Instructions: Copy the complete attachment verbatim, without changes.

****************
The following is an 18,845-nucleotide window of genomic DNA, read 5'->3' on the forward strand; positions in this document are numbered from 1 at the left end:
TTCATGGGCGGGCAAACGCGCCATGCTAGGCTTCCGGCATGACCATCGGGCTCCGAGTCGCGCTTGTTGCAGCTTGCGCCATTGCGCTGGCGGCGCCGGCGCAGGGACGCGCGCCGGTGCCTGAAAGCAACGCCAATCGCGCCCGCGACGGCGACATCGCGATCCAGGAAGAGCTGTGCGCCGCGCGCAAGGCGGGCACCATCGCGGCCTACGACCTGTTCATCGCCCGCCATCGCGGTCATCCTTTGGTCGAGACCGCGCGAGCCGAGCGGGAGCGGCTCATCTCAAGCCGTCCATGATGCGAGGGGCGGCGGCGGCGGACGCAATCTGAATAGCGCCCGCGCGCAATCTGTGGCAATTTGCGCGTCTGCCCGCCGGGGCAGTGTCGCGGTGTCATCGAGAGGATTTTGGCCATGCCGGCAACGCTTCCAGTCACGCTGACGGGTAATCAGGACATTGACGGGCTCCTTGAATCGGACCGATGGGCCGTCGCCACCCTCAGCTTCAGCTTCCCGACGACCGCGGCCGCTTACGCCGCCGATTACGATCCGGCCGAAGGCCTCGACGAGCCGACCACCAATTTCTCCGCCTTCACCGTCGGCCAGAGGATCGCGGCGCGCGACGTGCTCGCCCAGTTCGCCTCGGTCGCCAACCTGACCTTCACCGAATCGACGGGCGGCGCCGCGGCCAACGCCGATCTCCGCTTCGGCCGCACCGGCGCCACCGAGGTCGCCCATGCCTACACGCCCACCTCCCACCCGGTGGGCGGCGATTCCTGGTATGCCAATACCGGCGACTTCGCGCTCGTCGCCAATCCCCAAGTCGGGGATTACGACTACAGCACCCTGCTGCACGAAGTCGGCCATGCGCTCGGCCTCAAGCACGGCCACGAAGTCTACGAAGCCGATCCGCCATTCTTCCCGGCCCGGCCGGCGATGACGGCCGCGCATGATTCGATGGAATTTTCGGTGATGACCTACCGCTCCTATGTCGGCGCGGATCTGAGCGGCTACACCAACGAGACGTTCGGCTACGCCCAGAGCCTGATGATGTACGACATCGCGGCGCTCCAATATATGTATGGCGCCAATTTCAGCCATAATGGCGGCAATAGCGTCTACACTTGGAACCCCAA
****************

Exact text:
The following is an 18,845-nucleotide window of genomic DNA, read 5'->3' on the forward strand; positions in this document are numbered from 1 at the left end:
TTCATGGGCGGGCAAACGCGCCATGCTAGGCTTCCGGCATGACCATCGGGCTCCGAGTCGCGCTTGTTGCAGCTTGCGCCATTGCGCTGGCGGCGCCGGCGCAGGGACGCGCGCCGGTGCCTGAAAGCAACGCCAATCGCGCCCGCGACGGCGACATCGCGATCCAGGAAGAGCTGTGCGCCGCGCGCAAGGCGGGCACCATCGCGGCCTACGACCTGTTCATCGCCCGCCATCGCGGTCATCCTTTGGTCGAGACCGCGCGAGCCGAGCGGGAGCGGCTCATCTCAAGCCGTCCATGATGCGAGGGGCGGCGGCGGCGGACGCAATCTGAATAGCGCCCGCGCGCAATCTGTGGCAATTTGCGCGTCTGCCCGCCGGGGCAGTGTCGCGGTGTCATCGAGAGGATTTTGGCCATGCCGGCAACGCTTCCAGTCACGCTGACGGGTAATCAGGACATTGACGGGCTCCTTGAATCGGACCGATGGGCCGTCGCCACCCTCAGCTTCAGCTTCCCGACGACCGCGGCCGCTTACGCCGCCGATTACGATCCGGCCGAAGGCCTCGACGAGCCGACCACCAATTTCTCCGCCTTCACCGTCGGCCAGAGGATCGCGGCGCGCGACGTGCTCGCCCAGTTCGCCTCGGTCGCCAACCTGACCTTCACCGAATCGACGGGCGGCGCCGCGGCCAACGCCGATCTCCGCTTCGGCCGCACCGGCGCCACCGAGGTCGCCCATGCCTACACGCCCACCTCCCACCCGGTGGGCGGCGATTCCTGGTATGCCAATACCGGCGACTTCGCGCTCGTCGCCAATCCCCAAGTCGGGGATTACGACTACAGCACCCTGCTGCACGAAGTCGGCCATGCGCTCGGCCTCAAGCACGGCCACGAAGTCTACGAAGCCGATCCGCCATTCTTCCCGGCCCGGCCGGCGATGACGGCCGCGCATGATTCGATGGAATTTTCGGTGATGACCTACCGCTCCTATGTCGGCGCGGATCTGAGCGGCTACACCAACGAGACGTTCGGCTACGCCCAGAGCCTGATGATGTACGACATCGCGGCGCTCCAATATATGTATGGCGCCAATTTCAGCCATAATGGCGGCAATAGCGTCTACACTTGGAACCCCAA